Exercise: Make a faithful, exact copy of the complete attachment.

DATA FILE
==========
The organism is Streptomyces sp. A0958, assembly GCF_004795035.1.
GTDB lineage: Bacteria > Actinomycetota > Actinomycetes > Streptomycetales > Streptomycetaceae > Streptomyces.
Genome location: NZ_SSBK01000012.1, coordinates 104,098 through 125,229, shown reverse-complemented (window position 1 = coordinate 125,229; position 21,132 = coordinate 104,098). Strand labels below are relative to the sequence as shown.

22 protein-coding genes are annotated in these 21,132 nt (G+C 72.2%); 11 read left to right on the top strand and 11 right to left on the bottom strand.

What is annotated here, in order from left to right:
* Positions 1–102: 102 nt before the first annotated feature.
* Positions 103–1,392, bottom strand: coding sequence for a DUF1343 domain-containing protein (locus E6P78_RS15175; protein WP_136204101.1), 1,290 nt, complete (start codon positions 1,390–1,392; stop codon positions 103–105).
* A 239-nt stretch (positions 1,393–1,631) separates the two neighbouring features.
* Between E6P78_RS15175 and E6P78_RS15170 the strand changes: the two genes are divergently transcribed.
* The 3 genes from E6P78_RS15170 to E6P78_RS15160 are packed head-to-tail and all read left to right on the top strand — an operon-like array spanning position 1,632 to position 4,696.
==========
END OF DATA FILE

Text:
The organism is Streptomyces sp. A0958, assembly GCF_004795035.1.
GTDB lineage: Bacteria > Actinomycetota > Actinomycetes > Streptomycetales > Streptomycetaceae > Streptomyces.
Genome location: NZ_SSBK01000012.1, coordinates 104,098 through 125,229, shown reverse-complemented (window position 1 = coordinate 125,229; position 21,132 = coordinate 104,098). Strand labels below are relative to the sequence as shown.

22 protein-coding genes are annotated in these 21,132 nt (G+C 72.2%); 11 read left to right on the top strand and 11 right to left on the bottom strand.

What is annotated here, in order from left to right:
* Positions 1–102: 102 nt before the first annotated feature.
* Positions 103–1,392, bottom strand: coding sequence for a DUF1343 domain-containing protein (locus E6P78_RS15175; protein WP_136204101.1), 1,290 nt, complete (start codon positions 1,390–1,392; stop codon positions 103–105).
* A 239-nt stretch (positions 1,393–1,631) separates the two neighbouring features.
* Between E6P78_RS15175 and E6P78_RS15170 the strand changes: the two genes are divergently transcribed.
* The 3 genes from E6P78_RS15170 to E6P78_RS15160 are packed head-to-tail and all read left to right on the top strand — an operon-like array spanning position 1,632 to position 4,696.